Is Religion 'Built Upon Lies'?
Best-selling atheist Sam Harris and pro-religion blogger Andrew Sullivan debate God, faith, and fundamentalism.
I also hope you appreciate the irony of your viewing your sexual orientation as a gift from God. I'm very happy, of course, that you don't consider your homosexuality to be a curse or a product of Adam's fall. But the idea that homosexuality is sinful or otherwise pathological has more than a little to do with the history of religion. Is there any force on this earth that has done more to shame and terrorize homosexuals (or heterosexuals for that matter) than your own church? I'm not suggesting that the revulsion that some heterosexuals feel for homosexuals can be entirely explained in terms of religious doctrine (but it can be largely explained in such terms; and this hatred has, at a minimum, been enshrined and made durable by religious institutions). So I find it peculiar that you consider your successful ordeal of living as a homosexual in a homophobic faith to be evidence in support of the religious project. It's like hearing a man who has been unfairly confined to a straight-jacket all his life say that he is grateful to have been taught such "economy of motion." This is not to make light of the very obvious and important fact that we can all grow through adversity. Many people can honestly say things like, "cancer is the best thing that ever happened to me." So, I do not doubt for a moment that your struggle with the sexual taboos of Christianity has made you a better person. But your experience does not transform a two-thousand-year pandemic of needless and crushing sexual neurosis in the name of Christ into some kind of spiritual sacrament. Generally speaking, the Church has promulgated views about human sexuality that are unconscionably stupid and utterly lacking in empathy. Full stop. The fact that you have navigated this labyrinth of sacred prejudice and kept your sanity is no point in favor of religion. The glory is very much your own.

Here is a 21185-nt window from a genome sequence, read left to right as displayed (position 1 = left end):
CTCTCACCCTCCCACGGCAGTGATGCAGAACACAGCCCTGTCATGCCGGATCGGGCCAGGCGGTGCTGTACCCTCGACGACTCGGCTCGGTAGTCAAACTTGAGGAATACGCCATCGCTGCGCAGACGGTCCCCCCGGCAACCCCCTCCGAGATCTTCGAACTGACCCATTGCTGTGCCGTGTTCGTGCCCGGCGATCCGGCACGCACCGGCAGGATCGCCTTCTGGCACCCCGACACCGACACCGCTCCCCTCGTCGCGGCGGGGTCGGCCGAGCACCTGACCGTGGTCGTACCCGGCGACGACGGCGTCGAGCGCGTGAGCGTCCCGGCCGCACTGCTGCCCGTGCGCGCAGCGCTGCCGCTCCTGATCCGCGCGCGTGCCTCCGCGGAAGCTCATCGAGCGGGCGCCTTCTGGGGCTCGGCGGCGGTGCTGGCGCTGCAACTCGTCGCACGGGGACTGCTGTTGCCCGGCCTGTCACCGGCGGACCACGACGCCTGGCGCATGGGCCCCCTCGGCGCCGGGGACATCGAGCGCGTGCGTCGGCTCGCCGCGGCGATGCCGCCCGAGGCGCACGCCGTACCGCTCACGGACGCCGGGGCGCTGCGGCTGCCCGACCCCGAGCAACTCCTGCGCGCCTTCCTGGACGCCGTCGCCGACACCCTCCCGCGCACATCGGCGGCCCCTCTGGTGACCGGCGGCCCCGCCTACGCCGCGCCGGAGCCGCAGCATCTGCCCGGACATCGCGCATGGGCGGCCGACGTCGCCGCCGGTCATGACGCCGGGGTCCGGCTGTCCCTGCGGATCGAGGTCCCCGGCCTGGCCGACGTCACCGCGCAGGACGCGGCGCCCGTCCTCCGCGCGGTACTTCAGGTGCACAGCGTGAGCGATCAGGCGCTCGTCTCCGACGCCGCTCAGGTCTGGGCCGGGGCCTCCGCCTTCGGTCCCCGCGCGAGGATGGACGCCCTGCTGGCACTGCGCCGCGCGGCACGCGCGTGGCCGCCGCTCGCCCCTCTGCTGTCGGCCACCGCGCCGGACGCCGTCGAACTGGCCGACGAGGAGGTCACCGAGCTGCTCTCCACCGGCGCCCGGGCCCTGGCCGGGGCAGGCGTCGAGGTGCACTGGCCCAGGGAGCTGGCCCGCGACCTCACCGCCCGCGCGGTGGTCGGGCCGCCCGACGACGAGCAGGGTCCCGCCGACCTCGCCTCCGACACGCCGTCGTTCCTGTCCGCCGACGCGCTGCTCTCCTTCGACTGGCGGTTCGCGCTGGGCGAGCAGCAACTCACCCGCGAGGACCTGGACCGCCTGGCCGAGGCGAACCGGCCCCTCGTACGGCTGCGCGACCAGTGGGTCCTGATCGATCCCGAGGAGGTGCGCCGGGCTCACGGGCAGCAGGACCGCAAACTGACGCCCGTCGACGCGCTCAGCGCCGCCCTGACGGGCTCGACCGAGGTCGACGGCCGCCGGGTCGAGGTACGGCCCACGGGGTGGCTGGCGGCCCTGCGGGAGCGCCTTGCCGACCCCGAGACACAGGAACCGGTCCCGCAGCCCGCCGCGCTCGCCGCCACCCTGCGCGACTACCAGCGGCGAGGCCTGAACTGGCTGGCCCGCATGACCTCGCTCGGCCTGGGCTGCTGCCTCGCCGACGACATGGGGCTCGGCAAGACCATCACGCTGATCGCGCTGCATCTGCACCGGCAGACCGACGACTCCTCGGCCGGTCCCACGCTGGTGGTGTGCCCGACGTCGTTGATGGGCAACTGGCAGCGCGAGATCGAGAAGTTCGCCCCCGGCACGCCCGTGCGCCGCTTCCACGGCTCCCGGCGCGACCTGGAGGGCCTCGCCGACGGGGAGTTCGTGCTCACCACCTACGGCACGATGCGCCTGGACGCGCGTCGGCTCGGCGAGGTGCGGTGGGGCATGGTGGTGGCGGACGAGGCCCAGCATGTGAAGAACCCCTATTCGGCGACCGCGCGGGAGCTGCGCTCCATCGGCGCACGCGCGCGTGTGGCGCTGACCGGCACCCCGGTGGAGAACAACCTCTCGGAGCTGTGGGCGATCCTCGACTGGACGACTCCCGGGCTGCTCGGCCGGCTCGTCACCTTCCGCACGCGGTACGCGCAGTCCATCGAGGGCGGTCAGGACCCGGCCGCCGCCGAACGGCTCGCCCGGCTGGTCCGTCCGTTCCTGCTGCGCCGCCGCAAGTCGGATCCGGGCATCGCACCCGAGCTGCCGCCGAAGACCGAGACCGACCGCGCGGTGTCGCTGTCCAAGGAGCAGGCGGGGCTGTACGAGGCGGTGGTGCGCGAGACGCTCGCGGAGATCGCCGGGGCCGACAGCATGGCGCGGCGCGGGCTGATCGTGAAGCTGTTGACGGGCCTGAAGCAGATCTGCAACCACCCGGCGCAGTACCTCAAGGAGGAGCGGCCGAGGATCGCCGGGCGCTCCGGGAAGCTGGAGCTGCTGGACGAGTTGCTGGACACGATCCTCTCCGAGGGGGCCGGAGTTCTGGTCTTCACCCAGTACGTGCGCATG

Finally, let me make it clear that I do not consider religious moderates to be "mere enablers of fundamentalist intolerance." They are worse. My biggest criticism of religious moderation-and of your last essay-is that it represents precisely the sort of thinking that will prevent a fully reasonable and nondenominational spirituality from ever emerging in our world. Your determination to have your emotional and spiritual needs met within the tradition of Catholicism has kept you from discovering that there is a mode of spiritual and ethical inquiry that is not contingent upon culture in the way that all religions are. As I wrote in The End of Faith, whatever is true about us, spiritually and ethically, must be discoverable now. It makes no sense at all to have one's spiritual life pegged to rumors of ancient events, however miraculous. What if, tomorrow, a blue-ribbon panel of archaeologists and biblical scholars demonstrated beyond a shadow of a doubt that the Gospels were ancient forgeries and that Jesus never existed? Would this steal the ground out from under your spiritual life? It would be a shame if it would. And if it wouldn't, in what sense is your spirituality really predicated upon the historical Jesus?